Interview with Rainy and the Dust

I love how some music can just make you smile no matter how bad your day has been and I want to talk about Rainy and The Dust who always seem to have that effect on me.

This music is the live project of the singer songwriter called Rainy, he creates this wonderful laid back rootsy acoustic sound that oozes this positive vibe that I personally find irresistible. Rainy is not just a musician but also an experienced sound engineer. 1997 saw him graduate from Gateway School of Recording and became a house engineer at Chapel Studios in Lincolnshire. During this time he worked with various bands and producers including the metal band Napalm Death, Dr. Didg and Del Amitri. He still continues to work as a studio and live engineer today.

I wanted to learn a little more about the world of music that Rainy lives in, what influences him and more. I have been a fan of him for a while now and have talked to him through social media, so I thought I would ask if he would like to get involved with this feature. He was more that happy to do so and this is what we talked about:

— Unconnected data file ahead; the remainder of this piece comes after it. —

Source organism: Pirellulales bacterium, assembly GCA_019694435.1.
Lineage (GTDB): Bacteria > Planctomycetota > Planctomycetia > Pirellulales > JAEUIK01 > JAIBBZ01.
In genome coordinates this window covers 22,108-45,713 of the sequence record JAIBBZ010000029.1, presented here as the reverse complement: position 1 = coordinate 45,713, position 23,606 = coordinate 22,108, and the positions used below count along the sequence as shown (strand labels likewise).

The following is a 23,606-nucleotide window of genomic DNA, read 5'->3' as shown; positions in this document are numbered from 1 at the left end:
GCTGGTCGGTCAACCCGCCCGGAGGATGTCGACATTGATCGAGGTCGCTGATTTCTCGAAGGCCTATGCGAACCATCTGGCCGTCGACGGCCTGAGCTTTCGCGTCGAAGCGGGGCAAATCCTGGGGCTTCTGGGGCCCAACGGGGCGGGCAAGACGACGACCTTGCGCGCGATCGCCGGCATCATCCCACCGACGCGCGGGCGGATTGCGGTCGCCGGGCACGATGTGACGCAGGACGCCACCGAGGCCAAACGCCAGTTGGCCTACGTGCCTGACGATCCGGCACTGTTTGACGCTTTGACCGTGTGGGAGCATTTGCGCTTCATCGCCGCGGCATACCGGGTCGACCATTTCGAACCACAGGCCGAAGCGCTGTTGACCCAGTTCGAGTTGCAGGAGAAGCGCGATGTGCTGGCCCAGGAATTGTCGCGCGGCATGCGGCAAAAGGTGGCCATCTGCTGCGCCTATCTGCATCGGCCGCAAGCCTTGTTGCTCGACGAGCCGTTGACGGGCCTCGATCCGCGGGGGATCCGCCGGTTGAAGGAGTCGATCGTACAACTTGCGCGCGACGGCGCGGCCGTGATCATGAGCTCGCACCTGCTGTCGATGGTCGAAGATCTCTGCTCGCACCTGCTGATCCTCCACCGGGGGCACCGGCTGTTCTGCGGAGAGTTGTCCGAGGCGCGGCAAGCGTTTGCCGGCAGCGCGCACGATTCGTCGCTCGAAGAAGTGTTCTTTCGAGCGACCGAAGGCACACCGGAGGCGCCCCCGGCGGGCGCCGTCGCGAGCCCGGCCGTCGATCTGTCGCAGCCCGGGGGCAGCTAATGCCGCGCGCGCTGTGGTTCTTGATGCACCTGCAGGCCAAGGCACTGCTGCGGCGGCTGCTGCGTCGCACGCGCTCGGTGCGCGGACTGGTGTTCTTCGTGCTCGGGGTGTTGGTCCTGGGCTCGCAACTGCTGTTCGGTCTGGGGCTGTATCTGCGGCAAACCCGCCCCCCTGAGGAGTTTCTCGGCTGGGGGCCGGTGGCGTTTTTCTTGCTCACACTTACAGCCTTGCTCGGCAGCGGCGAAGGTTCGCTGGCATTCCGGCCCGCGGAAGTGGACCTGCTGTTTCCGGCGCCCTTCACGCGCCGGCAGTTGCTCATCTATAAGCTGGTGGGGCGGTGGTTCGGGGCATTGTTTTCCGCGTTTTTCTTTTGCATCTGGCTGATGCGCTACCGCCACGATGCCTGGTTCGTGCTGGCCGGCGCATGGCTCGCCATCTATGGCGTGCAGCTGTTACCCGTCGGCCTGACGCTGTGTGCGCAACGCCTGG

Was there a moment or someone that inspired you to become a musician?

I love the idea of a single transformative moment where music suddenly connects with someone for the first time in their life. If such a point existed for me, sadly it has since been absorbed into the depths of my unknowing. My earliest memories of music are of my mum playing the nylon string guitar and singing and also my grans piano. I’m pretty sure my ear for music began at home. I didn’t start playing an instrument until I was 14. Up until that point I had raided my Mum and Dads record collection and started buying my own albums mainly based on soundtracks and film scores. Now I think about it, it was film that switched me on to all kinds of music years before I picked up an instrument and realised that the adult world had chopped them all up into genres. A concept that still confuses me now a little. I also loved dancing. I’ve often wondered if being dyslexic influenced my attraction to music. I remember being very young and thinking to myself that music seemed like a far more accurate way of expressing yourself.